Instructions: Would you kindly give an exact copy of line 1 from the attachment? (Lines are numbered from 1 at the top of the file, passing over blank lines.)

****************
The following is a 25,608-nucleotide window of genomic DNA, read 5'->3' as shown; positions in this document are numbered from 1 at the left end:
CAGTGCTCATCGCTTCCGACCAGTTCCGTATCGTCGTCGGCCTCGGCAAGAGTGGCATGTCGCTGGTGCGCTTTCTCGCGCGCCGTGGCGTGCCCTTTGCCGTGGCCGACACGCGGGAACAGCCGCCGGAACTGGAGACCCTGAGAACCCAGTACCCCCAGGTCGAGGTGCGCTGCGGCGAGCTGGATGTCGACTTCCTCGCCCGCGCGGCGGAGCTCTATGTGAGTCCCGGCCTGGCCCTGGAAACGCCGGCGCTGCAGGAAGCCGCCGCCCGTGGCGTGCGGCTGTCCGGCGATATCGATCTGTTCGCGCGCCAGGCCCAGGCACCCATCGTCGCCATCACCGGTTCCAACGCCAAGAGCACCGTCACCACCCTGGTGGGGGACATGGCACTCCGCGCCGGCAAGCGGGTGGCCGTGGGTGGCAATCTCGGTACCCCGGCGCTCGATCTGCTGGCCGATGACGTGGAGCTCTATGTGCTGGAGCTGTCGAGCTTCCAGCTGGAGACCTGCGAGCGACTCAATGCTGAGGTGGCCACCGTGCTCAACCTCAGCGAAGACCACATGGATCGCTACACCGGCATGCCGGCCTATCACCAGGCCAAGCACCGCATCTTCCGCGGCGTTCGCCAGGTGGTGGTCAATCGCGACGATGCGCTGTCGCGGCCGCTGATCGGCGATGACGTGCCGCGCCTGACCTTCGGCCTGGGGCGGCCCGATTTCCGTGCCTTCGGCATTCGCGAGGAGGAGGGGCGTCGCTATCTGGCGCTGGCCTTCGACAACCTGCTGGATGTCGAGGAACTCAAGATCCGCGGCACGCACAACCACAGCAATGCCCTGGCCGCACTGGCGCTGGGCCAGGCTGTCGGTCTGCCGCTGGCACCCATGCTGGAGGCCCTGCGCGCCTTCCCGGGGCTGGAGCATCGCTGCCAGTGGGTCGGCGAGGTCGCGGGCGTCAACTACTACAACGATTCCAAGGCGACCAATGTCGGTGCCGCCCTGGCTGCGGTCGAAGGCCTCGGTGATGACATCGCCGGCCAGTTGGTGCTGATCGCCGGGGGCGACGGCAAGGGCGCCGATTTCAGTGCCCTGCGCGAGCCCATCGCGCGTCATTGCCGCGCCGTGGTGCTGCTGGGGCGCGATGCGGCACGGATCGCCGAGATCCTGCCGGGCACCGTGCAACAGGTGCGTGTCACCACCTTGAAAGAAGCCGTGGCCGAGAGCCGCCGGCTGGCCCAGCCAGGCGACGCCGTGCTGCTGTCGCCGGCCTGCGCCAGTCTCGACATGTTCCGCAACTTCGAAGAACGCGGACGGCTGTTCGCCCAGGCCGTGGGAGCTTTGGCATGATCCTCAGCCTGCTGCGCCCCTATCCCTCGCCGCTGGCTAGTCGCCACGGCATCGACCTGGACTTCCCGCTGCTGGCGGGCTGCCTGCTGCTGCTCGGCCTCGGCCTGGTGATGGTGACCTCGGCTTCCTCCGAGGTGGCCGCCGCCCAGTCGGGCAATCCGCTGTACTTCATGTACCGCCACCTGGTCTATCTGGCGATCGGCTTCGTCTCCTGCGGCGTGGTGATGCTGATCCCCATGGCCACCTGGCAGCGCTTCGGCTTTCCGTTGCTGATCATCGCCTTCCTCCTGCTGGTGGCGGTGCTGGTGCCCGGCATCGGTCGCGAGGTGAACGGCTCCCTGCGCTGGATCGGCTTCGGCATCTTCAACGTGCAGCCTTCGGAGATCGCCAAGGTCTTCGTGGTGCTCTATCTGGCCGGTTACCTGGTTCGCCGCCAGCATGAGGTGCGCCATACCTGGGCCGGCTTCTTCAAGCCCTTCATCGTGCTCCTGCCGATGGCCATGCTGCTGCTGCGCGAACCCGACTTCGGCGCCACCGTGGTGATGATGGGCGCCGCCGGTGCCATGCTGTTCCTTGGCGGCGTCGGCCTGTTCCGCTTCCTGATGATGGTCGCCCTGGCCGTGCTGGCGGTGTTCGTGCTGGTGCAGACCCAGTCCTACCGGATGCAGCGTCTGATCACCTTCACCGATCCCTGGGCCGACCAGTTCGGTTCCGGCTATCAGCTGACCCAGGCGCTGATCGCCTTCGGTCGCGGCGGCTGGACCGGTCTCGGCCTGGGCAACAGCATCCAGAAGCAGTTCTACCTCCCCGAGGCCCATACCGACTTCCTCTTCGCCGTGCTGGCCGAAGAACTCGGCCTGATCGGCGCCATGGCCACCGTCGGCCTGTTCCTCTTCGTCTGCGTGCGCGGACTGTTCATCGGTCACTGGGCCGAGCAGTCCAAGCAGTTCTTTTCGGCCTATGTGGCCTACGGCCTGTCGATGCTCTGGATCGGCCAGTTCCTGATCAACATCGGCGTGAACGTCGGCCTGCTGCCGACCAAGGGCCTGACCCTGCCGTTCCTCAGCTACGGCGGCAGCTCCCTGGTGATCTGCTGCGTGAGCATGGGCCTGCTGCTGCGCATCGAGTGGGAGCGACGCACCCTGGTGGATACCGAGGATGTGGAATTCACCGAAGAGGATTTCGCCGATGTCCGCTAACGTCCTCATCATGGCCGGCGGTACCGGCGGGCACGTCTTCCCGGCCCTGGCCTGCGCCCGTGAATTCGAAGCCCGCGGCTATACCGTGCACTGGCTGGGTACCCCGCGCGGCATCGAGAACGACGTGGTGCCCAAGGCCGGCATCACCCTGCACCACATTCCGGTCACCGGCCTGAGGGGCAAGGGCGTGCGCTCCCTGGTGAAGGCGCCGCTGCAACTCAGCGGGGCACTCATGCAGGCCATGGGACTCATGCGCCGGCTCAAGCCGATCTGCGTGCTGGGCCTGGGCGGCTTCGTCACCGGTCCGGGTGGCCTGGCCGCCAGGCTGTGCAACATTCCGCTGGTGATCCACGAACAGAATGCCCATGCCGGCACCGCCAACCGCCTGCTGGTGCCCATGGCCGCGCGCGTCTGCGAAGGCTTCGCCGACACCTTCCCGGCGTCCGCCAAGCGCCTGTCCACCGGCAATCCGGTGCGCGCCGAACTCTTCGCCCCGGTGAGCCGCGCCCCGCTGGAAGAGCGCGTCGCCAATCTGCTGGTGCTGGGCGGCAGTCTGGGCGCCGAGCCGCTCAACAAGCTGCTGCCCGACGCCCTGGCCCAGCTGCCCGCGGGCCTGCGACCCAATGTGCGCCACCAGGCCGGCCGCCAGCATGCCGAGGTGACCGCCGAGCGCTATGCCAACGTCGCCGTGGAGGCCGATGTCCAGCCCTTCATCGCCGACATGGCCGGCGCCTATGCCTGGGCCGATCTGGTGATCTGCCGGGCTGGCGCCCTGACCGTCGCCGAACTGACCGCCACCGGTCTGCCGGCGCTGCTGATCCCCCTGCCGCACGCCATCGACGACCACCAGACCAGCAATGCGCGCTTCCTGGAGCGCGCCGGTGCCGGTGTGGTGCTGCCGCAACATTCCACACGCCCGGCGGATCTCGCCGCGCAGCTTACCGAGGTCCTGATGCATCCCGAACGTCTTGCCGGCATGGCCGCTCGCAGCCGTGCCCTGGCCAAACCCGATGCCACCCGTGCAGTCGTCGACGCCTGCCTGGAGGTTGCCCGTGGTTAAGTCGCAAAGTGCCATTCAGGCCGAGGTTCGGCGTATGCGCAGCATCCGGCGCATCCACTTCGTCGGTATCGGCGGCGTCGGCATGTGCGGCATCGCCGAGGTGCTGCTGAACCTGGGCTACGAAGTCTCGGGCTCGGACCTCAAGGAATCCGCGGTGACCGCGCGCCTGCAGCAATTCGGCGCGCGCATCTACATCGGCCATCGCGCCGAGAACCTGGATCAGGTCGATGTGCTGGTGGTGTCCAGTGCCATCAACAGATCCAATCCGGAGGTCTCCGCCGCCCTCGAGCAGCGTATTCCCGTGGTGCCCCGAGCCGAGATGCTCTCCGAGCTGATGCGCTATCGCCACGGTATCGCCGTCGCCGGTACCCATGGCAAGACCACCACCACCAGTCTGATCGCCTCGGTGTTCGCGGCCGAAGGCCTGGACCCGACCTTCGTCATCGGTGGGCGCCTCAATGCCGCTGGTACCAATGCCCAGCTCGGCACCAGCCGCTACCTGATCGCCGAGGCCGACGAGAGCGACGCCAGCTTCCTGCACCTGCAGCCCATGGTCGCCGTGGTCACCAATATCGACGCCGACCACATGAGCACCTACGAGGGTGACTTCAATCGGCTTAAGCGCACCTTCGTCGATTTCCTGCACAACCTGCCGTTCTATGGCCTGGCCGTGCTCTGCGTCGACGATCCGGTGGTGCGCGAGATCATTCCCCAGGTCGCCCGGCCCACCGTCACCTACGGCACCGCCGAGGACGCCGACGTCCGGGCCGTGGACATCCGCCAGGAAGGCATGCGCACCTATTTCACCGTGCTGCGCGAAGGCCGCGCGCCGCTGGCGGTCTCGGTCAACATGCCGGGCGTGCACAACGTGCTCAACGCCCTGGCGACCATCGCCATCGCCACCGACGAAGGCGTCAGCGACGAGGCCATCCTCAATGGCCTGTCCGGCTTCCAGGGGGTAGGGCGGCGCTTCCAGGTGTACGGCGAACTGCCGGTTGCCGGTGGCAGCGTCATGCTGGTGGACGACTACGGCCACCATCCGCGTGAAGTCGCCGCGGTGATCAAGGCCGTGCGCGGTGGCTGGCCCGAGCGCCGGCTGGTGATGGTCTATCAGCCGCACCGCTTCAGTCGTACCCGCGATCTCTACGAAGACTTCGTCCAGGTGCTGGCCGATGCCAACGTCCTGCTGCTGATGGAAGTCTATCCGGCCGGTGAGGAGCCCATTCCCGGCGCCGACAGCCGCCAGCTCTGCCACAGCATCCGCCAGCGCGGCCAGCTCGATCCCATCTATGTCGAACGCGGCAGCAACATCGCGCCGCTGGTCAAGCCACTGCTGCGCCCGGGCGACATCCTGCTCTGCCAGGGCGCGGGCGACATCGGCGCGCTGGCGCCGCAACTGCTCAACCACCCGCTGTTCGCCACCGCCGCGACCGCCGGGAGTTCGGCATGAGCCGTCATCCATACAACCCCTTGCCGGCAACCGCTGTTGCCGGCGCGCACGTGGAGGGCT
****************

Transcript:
The following is a 25,608-nucleotide window of genomic DNA, read 5'->3' as shown; positions in this document are numbered from 1 at the left end: